This study is the result of a conversation after church (Thanks, John!), when a brother remarked about people tossing around words like “transfiguration” without ever stopping to wonder what they actually mean. A quick check revealed that the word used by both Matthew and Mark is metamorphoo, whose noun form, transliterated, is recognized by every grade-school science student as “metamorphosis” – what happens when the caterpillar they have carefully fed with leaves, and watched as it spun its cocoon, emerges to their wonder and delight as a beautiful butterfly. It’s still the same critter – but it has been transformed into its intended, mature destiny.
Back at home with my reference books, I was startled to discover that metamorphoo (L/S “to transform, to change”) is used only four times in the entire New Testament: these two references to Jesus on the mountain (Mt.17:2, Mk.9:2), Romans 12:2 speaking of the faithful person’s mind (W.S.#96) being transformed to become capable of understanding and following the Lord’s instructions, and II Cor.3:18, of the process of their/our maturing to reflect the Lord’s own radiance – to be transformed into his very image – God’s original intent (Gen.1:26) at Creation!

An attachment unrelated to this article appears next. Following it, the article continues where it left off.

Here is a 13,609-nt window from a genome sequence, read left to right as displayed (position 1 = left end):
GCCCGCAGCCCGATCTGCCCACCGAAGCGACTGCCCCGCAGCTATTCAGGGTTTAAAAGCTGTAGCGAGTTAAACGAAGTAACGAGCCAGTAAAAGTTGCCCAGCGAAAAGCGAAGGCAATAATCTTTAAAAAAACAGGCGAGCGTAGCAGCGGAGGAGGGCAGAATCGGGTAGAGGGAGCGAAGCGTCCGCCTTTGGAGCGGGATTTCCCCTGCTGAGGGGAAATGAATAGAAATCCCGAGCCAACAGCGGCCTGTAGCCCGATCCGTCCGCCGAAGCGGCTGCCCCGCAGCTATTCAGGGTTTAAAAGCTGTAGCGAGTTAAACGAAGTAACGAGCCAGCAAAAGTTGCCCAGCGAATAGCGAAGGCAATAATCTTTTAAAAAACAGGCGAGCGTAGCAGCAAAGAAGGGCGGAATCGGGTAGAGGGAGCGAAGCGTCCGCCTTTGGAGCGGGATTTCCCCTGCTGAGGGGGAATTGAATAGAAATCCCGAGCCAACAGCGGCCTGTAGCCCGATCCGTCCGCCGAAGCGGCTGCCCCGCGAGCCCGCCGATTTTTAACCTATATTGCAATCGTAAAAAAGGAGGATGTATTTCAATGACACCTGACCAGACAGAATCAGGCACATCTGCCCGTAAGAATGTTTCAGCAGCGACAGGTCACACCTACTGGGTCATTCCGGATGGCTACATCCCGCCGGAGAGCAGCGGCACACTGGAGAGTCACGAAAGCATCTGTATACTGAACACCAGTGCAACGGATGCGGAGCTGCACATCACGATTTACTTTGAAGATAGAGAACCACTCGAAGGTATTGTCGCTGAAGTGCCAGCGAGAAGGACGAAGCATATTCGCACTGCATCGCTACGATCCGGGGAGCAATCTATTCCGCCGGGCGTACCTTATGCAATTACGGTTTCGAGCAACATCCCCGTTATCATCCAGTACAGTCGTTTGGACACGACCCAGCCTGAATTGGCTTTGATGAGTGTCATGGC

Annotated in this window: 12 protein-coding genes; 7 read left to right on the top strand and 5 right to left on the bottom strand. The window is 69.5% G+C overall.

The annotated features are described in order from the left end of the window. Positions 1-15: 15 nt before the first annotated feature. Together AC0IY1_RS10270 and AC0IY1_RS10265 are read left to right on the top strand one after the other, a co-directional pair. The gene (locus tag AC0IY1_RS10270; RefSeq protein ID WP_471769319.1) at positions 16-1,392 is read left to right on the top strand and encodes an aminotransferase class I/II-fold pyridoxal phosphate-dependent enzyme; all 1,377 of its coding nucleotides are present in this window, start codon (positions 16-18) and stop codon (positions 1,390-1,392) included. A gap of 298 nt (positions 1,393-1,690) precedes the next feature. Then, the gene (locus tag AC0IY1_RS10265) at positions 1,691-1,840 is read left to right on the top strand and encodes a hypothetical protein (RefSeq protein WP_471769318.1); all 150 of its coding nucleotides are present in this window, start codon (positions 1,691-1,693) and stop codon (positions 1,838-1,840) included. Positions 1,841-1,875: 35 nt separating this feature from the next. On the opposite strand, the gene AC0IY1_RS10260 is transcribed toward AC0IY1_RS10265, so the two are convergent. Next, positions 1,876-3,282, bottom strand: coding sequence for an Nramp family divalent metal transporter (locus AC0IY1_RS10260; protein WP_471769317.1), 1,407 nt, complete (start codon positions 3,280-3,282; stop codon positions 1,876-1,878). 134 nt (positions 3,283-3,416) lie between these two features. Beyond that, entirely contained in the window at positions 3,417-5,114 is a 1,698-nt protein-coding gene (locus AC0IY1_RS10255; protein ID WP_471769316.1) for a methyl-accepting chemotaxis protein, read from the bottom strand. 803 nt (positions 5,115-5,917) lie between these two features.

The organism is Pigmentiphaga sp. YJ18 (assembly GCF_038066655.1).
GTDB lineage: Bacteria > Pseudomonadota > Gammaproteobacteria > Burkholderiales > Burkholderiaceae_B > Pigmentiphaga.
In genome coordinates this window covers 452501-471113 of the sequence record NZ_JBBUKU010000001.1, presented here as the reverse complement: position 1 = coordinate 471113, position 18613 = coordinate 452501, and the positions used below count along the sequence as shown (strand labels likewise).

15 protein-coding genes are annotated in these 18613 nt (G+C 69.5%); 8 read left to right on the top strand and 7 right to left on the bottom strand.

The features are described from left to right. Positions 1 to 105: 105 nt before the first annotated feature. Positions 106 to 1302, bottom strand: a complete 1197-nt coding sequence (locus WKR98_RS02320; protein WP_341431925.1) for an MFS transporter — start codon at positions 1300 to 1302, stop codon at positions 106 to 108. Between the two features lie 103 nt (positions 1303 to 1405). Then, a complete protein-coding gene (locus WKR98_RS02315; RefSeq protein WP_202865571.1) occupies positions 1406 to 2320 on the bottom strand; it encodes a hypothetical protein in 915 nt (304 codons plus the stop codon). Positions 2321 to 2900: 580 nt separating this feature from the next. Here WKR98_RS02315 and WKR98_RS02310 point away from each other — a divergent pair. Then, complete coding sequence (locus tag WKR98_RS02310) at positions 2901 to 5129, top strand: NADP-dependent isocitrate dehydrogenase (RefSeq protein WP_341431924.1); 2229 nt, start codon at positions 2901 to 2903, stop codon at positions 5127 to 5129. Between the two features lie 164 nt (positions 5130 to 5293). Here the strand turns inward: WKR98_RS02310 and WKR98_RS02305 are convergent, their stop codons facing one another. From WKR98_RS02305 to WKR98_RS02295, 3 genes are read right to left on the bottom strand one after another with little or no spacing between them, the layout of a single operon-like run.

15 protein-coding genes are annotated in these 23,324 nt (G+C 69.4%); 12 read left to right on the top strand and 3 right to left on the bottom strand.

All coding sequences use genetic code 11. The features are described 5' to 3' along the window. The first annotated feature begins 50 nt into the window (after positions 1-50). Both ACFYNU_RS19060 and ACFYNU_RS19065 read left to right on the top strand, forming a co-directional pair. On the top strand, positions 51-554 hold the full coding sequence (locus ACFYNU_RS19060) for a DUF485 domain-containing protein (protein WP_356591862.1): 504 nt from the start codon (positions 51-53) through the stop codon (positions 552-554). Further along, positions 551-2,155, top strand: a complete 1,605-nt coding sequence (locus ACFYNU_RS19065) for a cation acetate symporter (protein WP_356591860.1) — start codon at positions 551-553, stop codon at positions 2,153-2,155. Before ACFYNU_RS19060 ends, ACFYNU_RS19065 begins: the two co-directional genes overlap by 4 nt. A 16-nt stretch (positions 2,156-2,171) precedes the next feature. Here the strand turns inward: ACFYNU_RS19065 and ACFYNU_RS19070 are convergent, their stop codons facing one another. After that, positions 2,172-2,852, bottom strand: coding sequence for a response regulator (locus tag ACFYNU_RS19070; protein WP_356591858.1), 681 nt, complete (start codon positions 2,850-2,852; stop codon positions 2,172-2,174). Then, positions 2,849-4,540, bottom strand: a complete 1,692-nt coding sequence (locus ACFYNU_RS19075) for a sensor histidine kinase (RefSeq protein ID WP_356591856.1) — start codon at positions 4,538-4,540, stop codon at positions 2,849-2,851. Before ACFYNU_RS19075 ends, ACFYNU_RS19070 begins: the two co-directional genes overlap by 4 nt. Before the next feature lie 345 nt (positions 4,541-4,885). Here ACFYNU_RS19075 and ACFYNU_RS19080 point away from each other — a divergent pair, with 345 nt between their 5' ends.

How very beautifully that all fits together! Especially in the light added by Luke. Only he, who does not use metamorphoo at all, says anything about the topic of Jesus’ conversation with Moses and Elijah: his “departure” (exodos) – yes, the same word as “Exodus”– that was about to be “completed” (pleroun, from pleroo, to complete or to fulfill). This has been traditionally interpreted as a reference to Jesus’ death: but L/S lists no classical references to death for exodos. Only “going out, or the marching forth of a procession or a military expedition” are mentioned. The word occurs only here, in Heb.11:22 (of the historical exodus), and II Pet.1:15, of which the traditional interpretation is also open to question, due to Peter’s subsequent reference to the same event (vv.16-18) as a revelation of Jesus’ glory. I take this to be another of many signposts in the direction of seeing Jesus as focused upon his ultimate defeat not only of death, but of all the forces of evil, which is/was his own mature destiny, rather than the traditional notions of “sacrifice” (W.S. #95). He was “departing” for the ultimate “expedition” – and conquered gloriously!